EAST PROVIDENCE, R.I. (WPRI) – She says he’s out of touch with his district. He says she’s controlled by special interest groups.
And while they both may be Democrats, John DeSimone and Marcia Ranglin-Vassell differ on a lot of issues.
DeSimone – the 24-year incumbent representative from Providence’s House District 5, and since 2014 the powerful House majority leader – debated challenger Ranglin-Vassell in a televised debate Friday on WPRI 12’s Newsmakers.
Ranglin-Vassell accused DeSimone of failing to connect with the people of his district, which covers the North End of Providence.
“My opponent has never come to my door in 20 years,” Ranglin-Vassell said. “It tells me that you would not seek me out, because you would not seek out anyone who is poor, disadvantaged or really working hard to make ends meet.”
DeSimone shot back that “maybe she wasn’t home.”
“I’ve been fighting for poor people, the people of my district, my entire career,” DeSimone said. “You, on the other hand, are backed by outside millionaires who don’t care about our district.”
DeSimone was apparently referencing a push by RI for Gun Safety, a group that has targeted the district with fliers criticizing the veteran lawmaker’s stance on gun laws. The group has received $87,500 from former Hasbro CEO Alan Hassenfeld to target voters in four districts, including DeSimone’s.
On the topic of car taxes – where Providence residents face the highest rates in the state – both agreed they are too high. But they disagreed on what to do.
“I think that should be shifted quite honestly off the backs of the people that need it the most and should be spread across the state,” Ranglin-Vassell said.
Asked how she would propose paying for the lowering of car taxes, Ranglin-Vassell said taxes need to be raised on the wealthy.
“Everyone needs to pay their fair share of taxes,” Ranglin-Vassell said. “We should not be going to most vulnerable, which is our seniors and our children and their families.”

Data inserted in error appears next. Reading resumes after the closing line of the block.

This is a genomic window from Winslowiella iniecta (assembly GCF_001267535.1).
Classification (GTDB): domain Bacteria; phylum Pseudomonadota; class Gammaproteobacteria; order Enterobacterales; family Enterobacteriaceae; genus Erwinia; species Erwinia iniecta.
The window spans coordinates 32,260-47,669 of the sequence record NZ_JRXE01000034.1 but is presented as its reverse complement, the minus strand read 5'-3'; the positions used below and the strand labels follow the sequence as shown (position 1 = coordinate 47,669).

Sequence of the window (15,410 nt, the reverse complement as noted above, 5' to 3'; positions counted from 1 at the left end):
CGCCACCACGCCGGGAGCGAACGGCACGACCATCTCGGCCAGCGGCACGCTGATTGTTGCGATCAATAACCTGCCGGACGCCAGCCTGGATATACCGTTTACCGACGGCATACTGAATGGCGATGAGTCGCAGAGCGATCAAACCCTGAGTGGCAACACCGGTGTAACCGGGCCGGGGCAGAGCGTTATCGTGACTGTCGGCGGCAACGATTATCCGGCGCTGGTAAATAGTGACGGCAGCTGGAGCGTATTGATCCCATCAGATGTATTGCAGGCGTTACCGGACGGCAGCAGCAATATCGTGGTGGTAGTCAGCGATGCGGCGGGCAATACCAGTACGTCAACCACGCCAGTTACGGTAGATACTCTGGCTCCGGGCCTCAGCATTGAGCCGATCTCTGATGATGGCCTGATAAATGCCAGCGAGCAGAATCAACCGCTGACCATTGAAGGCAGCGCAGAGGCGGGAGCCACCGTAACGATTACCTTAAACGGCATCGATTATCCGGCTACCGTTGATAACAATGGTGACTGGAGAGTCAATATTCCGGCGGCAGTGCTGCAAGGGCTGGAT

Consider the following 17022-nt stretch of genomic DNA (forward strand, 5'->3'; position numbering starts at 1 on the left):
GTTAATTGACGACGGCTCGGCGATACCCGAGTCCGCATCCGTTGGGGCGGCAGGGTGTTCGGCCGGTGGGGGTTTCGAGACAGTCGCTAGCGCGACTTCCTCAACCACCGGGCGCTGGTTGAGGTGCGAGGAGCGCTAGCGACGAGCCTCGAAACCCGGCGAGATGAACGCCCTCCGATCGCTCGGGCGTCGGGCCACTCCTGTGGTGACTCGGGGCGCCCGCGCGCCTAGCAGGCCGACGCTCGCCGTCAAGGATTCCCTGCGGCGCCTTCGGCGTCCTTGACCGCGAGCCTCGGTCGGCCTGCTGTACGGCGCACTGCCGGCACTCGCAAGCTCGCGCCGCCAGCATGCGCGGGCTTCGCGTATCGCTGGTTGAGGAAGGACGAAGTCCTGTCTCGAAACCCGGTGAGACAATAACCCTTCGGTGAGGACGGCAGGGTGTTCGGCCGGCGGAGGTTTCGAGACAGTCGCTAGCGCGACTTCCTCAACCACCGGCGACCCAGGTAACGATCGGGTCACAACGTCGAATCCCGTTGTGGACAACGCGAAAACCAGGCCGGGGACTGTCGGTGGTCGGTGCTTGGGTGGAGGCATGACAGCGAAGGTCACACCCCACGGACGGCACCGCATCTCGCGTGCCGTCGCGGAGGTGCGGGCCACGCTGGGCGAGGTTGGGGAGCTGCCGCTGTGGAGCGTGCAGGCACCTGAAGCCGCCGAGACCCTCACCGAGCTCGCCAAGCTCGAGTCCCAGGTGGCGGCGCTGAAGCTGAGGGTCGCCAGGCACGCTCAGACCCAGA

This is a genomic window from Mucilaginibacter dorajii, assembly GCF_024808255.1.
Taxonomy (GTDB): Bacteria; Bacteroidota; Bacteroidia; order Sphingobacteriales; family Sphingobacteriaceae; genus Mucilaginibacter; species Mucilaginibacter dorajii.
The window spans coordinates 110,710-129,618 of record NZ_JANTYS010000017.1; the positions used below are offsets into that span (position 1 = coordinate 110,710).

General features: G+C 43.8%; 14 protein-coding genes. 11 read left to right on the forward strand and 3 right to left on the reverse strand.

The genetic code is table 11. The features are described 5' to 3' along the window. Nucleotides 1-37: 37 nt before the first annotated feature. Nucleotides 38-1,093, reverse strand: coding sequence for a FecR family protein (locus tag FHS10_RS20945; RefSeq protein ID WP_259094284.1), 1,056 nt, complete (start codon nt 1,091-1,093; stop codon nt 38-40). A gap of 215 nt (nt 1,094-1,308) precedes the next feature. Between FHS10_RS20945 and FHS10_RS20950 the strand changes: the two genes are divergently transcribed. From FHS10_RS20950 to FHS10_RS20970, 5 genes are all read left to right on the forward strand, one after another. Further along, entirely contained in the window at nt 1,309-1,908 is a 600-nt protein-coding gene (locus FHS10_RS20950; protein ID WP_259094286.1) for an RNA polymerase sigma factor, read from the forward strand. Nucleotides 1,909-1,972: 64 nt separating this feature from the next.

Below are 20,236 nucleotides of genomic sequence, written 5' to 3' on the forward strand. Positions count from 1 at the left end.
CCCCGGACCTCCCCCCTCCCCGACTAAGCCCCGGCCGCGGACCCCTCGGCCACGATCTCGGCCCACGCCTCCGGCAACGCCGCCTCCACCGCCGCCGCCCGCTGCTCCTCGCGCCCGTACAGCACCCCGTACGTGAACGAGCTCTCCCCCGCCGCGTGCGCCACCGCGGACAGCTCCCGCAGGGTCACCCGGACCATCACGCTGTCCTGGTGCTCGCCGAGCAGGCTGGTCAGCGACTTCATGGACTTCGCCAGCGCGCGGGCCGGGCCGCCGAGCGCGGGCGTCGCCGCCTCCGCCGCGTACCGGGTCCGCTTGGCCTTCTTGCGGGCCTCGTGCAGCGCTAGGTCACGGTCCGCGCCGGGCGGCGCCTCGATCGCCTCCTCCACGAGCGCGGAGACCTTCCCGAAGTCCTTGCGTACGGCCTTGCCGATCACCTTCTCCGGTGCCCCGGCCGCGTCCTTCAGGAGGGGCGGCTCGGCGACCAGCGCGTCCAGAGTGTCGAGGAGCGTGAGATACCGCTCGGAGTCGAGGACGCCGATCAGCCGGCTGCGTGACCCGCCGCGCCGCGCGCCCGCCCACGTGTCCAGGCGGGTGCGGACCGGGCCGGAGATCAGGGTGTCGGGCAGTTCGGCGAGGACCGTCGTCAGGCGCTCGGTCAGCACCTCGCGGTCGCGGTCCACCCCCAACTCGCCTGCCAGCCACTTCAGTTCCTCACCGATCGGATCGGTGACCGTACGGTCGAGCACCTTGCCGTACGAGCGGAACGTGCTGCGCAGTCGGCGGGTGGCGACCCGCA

DeSimone – a labor attorney – proposed seeking more money from large nonprofits such as colleges and hospitals, which do not pay city property taxes.
“Certainly I wish we could get rid of the car tax in Providence because it’s overly burdensome, but unfortunately the cost of that is insurmountable.” DeSimone said. “Right now Providence receives $30 million or so for the car tax. They need that $30 million.”
He added, “I think some of the tax-exempt institutions, of which some of the people that support my opponent work for those institutions, they should pay their fair share.”
During a “rapid fire” section of the debate, Ranglin-Vassell said she is pro-choice on abortion, while DeSimone said he is pro-life. The pair have been endorsed by Planned Parenthood and Rhode Island Right to Life, respectively.
The two also differed on whether the state should issue driver’s licenses to undocumented immigrants: she said yes, while he said it’s “a federal issue.”
DeSimone gave Providence Mayor Jorge Elorza the letter grade “A” for his job performance. Ranglin-Vassell – a Providence schoolteacher – gave Elorza a “C.”
Elorza endorsed DeSimone, one of his close State House allies, earlier this week.
Ranglin-Vassell struggled with the question of whether or not the state should legalize the recreational use of marijuana for those 21 years of age or older. In the end, she said the issue needs to be studied.
DeSimone said marijuana legalization should be decided by the voters in a referendum.
The primary is Sept. 13. The winner will face Roland Lavallee, a Republican, in the November election.